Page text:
It goes like this: if you give Bitt Homney or Ronald Trumpet (fictitious names of two very rich people) or some such wealthy person another billion dollars a week, as opposed to giving another dollar a week to each employee at the Nike factory in Slumbovia, or Bumslavia, or Weallstarvingistan – nothing negative, economically, occurs. Prices do not go up because Bitt, or The Ronald or another among the minority of the rich has more money. They already have everything they ever wanted. They don’t need to buy anything. How many Hummers, BMWs, yachts, and diamond rings can one person have? Besides if the price of a quarter mile long yacht goes from 147 million to 150 million who would notice. This increase wouldn’t even make it into the pages of Money Magazine.

You can give all the money you want to rich folks and nothing in the economic world will change. This is an economic fact that was proven in the laboratory of real life economic science in 1929 by that great American monetary savant, Herbert Hoover.

On the other hand, an extra dollar in the pockets of a bunch of poor people automatically throws any economy into a tailspin. Right off, the price of M-D 20-20 skyrockets along with bread, peanut butter, and Chevrolet automobiles. This hits the commodity and retail markets immediately. The price of grain and legumes all over the world goes nuts. Farmers instantly begin double cropping, planting in-between the rows, and doubling up on fertilizers and polluting pesticides; government subsidies go through the roof, while profits to the farmers go down and the price of a tomato at the IGA in Wisconsin goes to a buck-fifty apiece. General Motors has to increase production, but the cost of labor in the U.S. is bankrupting them; so their new plant in China gets the contract while the DuPont family sells off all of their shares in Aunt Jemima Pancakes. It’s chaos.

If I, and those of my ilk, were willing to work for half or one third of minimum wage, my boss then could hire two or three more morons like me and, of course, the unemployment problem would vanish. This would also, more than likely, solve the illegal immigrant problem besides.

You see, if I were willing to pick tomatoes and sleep in an abandon building or old slave cottage or a farmer’s barn or root cellar while defecating in the woods or orchards or behind the hedges of better-off people in the San Bernardino mountains like illegal immigrants do, then the farmers would not have to encourage Coyotes to smuggle poor Mexicans and Central Americans across the Rio Grande and into Miami, Seattle, New York, New Jersey and Kalamazoo Michigan. Nor would they be forced to continue to falsify their labor and Social Security reports.

But because I, and others like me, are unwilling to do this, these poor farmers and packing house owners, and cottage-garment industry owners, sweatshop owners, and restaurant and construction company owners and landscapers, and concrete company and gas station owners, and grocery stores, and chicken and beef processing houses, and home cleaning and domestic services, and large chain department stores etc., must do all of these illegal, immoral things.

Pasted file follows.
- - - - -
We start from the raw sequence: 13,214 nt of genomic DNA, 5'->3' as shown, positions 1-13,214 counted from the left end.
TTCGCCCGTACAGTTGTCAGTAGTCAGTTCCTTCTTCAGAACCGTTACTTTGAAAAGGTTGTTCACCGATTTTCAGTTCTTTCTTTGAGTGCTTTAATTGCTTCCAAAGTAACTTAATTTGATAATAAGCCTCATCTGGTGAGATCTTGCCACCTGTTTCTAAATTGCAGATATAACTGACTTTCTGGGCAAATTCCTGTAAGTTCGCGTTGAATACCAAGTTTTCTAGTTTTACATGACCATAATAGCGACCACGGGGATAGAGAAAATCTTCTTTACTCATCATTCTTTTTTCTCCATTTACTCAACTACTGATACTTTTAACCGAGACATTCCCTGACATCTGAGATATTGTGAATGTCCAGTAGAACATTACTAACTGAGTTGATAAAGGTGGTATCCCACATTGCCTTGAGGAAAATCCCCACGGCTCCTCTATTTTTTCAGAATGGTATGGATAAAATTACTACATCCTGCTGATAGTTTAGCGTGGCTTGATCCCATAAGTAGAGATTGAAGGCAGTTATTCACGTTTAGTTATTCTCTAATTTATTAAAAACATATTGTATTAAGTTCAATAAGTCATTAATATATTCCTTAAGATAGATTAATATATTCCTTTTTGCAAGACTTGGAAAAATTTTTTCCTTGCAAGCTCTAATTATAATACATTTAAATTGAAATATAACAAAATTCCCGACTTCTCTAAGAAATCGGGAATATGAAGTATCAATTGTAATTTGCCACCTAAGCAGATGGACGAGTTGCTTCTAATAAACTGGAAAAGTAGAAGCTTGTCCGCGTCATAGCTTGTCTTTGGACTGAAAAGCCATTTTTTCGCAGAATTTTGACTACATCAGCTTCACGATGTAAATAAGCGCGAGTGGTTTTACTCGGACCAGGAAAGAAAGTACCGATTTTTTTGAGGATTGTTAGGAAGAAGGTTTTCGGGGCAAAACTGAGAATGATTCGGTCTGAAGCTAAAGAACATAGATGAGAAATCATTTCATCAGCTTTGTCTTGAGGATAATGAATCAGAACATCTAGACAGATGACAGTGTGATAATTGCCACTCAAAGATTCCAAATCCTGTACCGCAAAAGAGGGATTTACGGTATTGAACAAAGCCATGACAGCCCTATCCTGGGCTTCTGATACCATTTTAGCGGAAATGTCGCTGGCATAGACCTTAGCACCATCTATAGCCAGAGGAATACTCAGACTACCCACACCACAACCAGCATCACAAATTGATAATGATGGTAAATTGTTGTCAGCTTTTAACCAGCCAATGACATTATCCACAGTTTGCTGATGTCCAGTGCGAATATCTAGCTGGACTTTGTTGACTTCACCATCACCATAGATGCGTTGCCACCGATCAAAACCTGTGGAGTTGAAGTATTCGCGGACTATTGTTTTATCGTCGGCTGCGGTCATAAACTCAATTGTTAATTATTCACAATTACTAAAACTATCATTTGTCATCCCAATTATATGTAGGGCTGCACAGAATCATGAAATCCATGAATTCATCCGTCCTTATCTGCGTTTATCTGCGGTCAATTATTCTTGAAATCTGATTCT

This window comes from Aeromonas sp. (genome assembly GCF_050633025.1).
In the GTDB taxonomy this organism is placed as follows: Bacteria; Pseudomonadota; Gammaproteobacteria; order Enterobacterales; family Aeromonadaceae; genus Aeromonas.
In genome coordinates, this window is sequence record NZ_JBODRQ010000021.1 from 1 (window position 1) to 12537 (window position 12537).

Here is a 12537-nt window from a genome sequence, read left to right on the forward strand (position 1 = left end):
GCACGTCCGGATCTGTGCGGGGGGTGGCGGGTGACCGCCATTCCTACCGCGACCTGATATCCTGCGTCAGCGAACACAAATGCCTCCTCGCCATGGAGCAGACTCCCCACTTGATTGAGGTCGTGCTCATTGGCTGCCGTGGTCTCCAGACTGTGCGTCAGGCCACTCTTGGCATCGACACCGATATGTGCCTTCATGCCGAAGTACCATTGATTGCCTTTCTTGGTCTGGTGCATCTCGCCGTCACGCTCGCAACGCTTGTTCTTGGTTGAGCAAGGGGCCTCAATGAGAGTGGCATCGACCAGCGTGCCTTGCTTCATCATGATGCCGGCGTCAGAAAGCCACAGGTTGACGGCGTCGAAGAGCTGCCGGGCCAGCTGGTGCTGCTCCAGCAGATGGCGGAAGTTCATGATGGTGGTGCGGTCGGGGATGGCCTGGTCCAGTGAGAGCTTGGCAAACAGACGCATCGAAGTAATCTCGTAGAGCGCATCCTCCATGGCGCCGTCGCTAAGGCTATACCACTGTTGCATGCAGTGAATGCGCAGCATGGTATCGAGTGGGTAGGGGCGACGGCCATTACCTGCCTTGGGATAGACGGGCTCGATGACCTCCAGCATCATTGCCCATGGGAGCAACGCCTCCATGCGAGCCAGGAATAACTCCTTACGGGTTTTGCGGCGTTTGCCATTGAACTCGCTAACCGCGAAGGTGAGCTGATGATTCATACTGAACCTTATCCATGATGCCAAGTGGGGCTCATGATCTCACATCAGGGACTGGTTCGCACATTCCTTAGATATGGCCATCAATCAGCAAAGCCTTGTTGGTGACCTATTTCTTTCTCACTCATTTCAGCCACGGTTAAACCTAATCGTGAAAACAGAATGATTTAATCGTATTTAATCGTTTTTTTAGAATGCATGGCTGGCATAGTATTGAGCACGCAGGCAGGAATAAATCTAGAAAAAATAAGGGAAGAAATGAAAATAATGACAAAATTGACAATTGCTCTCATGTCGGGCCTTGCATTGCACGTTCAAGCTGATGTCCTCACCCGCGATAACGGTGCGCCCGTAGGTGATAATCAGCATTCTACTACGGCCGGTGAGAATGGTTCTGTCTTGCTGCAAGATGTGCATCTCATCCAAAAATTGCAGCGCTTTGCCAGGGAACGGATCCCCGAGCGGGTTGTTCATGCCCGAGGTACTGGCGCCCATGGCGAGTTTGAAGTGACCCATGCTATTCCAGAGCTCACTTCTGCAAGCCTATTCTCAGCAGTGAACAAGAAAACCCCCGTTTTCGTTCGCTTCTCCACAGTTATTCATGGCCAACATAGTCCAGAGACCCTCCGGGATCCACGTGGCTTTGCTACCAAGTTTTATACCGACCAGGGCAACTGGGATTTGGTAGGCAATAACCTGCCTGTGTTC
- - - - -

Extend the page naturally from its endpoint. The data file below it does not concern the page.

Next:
We minimum wage earners are like the pornographic video and bookstores in Holyoake, Missouri. We are the evil temptresses that lure the Jimmy Swaggarts and Tammy Faye Bakers into the snake pit of moral depravity; we are the Chunky Cheeses to the video game addict; we are the irresistible impulse luring the unsuspecting all over the world; we are the ones who are ruining the economic world. It is us, with our benign satisfaction with mediocrity, our unwillingness to achieve, and our ignorant and obstinate choice to remain unsuccessful.

Why is it that we continually choose to work at JR stores and wash dishes in greasy-spoon type restaurants that provide no health insurance? Why do we continually take up residence in crime ridden ghettoes? Why the heck don’t we just move; why don’t we make application to better universities; why do we accept advice and principles from parents who are even dumber than we are?

All of our kindhearted, generous employers are, of course, very good people. They are not criminals. It’s us; it’s me. And you know, I don’t know what is wrong with me. I don’t know why I act like this. I have tried to get help for this problem but I have been unable to find any psychiatrists who are willing to work for minimum wage. They feel if they work for any less than one hundred dollars a minute, research in mental health will be abandoned and more nutty folks, like me, will be put out onto the sidewalks and alleyways of the American inner cities. This, of course, will increase the perv quotient, promote crime, juvenile delinquency and the threat of terrorism everywhere.

It was because of people like me, way back when, demanding their pays to be raised to a minimum that forced the textile mills to leave New England. It was the same type of ugly Americans in the Midwest and eventually in the South that forced these poor, patriotic hard working mill owners to go to South America, India and Asia where now, unfortunately, they are forced to deal with the same type ungrateful breed over there. We minimum wage earners keep breeding like flies. There seems to be no end to our kind.

What is the matter with us minimum wage workers? When will we ever learn?

If we continually ask for more money, this just makes the prices of things rise. And after the prices go up, we still don’t have any more money than we had previously. So what is the sense to it? What will it take for us to learn that we must figure out how to live on whatever it is the boss is willing to pay us?